Born in Drummonds, Tenn., 30 April 1916, William Finnic Cates enlisted in the United States Naval Reserve 21 January 1942. While serving as Seaman Second Class in San Francisco (CA-38), Cates was killed in action 12 November 1942 when a Japanese torpedo plane, which he kept under fire while refusing to leave his station, crashed aboard the ship. For this heroism, he received the Navy Cross posthumously.
(DE-763: dp. 1,240; l. 306'; b. 36'8"; dr. 11'8"; s. 21 k.; cpl. 186; a. 3 3", 3 21" tt, 8 dcp., 1 dcp. (hh.), 2 dct.; cl. Cannon)
Cates (DE-763) was launched 10 October 1943 by Tampa Shipbuilding Co., Inc., Tampa, Fla.; sponsored by Mrs. P. Dyer; commissioned 15 December 1943, Lieutenant G. A. Prouse, USNR, in command; and reported to the Atlantic Fleet.
Between 27 February and 1 May 1944, Cates guarded two convoys carrying American troops to ports in Ireland and Wales in the lengthy preparations for the Normandy Invasion. Overcoming the threat of submarine attack and the everpresent hazards of vicious North Atlantic weather, she aided in the completely safe passage of critically needed men.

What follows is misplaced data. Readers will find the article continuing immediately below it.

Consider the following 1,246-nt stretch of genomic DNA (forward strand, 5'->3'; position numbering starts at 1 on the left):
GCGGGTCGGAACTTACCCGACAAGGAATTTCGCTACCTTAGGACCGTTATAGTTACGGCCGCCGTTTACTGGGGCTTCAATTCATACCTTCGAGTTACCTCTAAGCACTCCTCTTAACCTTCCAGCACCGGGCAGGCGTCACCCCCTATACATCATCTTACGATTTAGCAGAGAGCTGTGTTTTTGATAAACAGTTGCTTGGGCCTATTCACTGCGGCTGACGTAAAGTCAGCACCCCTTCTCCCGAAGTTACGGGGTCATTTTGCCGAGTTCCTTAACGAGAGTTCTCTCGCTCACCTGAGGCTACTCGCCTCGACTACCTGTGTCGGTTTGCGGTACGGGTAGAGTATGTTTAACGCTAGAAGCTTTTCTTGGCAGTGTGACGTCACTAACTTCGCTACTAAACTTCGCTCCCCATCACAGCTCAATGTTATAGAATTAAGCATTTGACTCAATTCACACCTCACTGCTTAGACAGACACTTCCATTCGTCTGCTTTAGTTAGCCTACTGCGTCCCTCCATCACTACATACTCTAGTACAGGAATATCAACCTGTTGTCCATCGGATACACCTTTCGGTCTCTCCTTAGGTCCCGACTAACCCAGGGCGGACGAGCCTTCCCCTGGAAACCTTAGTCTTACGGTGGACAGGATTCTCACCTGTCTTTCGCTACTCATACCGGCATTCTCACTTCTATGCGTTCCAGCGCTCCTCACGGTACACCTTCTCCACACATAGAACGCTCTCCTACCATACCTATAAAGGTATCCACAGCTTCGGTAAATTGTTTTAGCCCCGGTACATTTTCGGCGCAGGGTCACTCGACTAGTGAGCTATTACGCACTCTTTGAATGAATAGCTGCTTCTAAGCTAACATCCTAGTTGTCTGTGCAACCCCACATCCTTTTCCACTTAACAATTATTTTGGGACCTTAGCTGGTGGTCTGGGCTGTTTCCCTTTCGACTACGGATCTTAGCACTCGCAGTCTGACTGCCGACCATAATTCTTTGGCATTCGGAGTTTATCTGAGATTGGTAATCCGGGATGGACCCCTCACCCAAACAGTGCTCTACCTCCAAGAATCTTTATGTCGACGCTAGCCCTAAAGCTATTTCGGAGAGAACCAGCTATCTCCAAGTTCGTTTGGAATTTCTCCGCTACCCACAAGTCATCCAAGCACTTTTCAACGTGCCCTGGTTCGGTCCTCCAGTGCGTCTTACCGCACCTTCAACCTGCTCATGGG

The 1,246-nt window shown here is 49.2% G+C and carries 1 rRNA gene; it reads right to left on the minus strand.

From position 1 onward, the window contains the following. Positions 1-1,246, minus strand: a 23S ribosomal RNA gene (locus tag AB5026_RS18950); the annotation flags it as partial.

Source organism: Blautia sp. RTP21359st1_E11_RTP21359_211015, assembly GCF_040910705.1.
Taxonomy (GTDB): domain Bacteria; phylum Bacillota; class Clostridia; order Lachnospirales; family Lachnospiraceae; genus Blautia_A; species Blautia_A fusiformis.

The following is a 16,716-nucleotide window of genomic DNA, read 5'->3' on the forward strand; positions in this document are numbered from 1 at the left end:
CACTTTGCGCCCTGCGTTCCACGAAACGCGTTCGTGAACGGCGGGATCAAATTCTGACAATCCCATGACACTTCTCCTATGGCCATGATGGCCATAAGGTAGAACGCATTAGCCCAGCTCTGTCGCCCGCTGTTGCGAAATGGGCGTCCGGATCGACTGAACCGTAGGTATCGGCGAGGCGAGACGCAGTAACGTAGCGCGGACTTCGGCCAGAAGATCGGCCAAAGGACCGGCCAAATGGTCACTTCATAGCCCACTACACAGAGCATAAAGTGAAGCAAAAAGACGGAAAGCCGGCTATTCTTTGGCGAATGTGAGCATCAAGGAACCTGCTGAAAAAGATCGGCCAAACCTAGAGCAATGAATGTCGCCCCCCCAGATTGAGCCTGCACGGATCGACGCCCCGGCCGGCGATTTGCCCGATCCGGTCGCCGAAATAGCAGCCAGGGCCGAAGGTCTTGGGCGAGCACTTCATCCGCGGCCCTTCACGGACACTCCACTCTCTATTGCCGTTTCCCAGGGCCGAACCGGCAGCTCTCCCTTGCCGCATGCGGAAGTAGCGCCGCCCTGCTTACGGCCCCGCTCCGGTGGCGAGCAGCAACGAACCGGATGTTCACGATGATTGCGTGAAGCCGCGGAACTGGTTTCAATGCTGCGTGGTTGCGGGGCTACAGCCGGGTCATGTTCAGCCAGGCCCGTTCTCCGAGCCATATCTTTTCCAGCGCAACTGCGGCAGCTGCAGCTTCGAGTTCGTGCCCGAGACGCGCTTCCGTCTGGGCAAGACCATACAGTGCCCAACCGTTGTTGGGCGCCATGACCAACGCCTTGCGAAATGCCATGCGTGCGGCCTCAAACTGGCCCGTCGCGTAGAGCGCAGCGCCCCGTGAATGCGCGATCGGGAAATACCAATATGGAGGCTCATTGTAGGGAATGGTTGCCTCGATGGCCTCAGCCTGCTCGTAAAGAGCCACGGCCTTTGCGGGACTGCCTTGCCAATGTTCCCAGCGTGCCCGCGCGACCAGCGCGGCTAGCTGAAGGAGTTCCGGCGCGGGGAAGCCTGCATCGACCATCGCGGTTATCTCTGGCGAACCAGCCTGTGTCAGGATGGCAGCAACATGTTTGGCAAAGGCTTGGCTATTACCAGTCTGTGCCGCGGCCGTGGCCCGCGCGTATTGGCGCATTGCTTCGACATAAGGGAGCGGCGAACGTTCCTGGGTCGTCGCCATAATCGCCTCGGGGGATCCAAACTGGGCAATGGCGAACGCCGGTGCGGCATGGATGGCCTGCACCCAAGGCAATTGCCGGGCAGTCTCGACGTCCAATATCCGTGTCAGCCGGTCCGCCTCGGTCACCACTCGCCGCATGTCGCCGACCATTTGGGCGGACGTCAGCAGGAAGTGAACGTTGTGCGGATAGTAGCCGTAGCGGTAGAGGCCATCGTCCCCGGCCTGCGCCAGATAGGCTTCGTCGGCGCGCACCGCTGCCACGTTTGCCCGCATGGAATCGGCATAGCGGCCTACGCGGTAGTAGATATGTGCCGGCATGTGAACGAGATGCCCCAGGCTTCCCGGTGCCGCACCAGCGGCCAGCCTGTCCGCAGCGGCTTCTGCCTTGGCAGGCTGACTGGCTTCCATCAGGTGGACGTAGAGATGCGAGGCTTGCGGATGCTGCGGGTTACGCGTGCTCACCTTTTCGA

After a brief period training with submarines from New London, Conn., Cates completed 1944 with five convoy voyages from New York to ports in Ireland, Great Britain, and France escorting tankers, carrying critical petroleum products to support the push of the Allies across Europe. Cates opened 1945 with a brief training period in Casco Bay, Maine, then a return to tanker convoy duty from Boston to Scotland, returning to New York 18 February. Two weeks later she sailed in the escort of another convoy, but had to break off and return to Earle, New Jersey, for repairs, followed by refresher training in Casco Bay. This training became most realistic when Cates took part in a 2%-week antisubmarine sweep along the northeast coast. She returned to New York 20 April, and sailed 4 days later escorting tankers to Liverpool.
Returning to New York with empty tankers 23 May 1945, Cates sailed on to training in Cuban waters, passed through the Panama Canal, and arrived at Pearl Harbor 31 July for training and overhaul. Arriving at Eniwetok 30 August, she began 6 months of convoy escort supporting the redeployment of troops in the Far East, calling at ports in the Philippines, Japan, and Okinawa until 18 February 1946, when she cleared for San Pedro, Calif., Norfolk, Va., and Green Cove Springs, Fla. She arrived at the latter port 22 April for duty training reservists until 28 March 1947, when she was decommissioned there. Cates was transferred to France under the Military Assistance Program on 11 November 1950. She serves in the French Navy as Soudanais.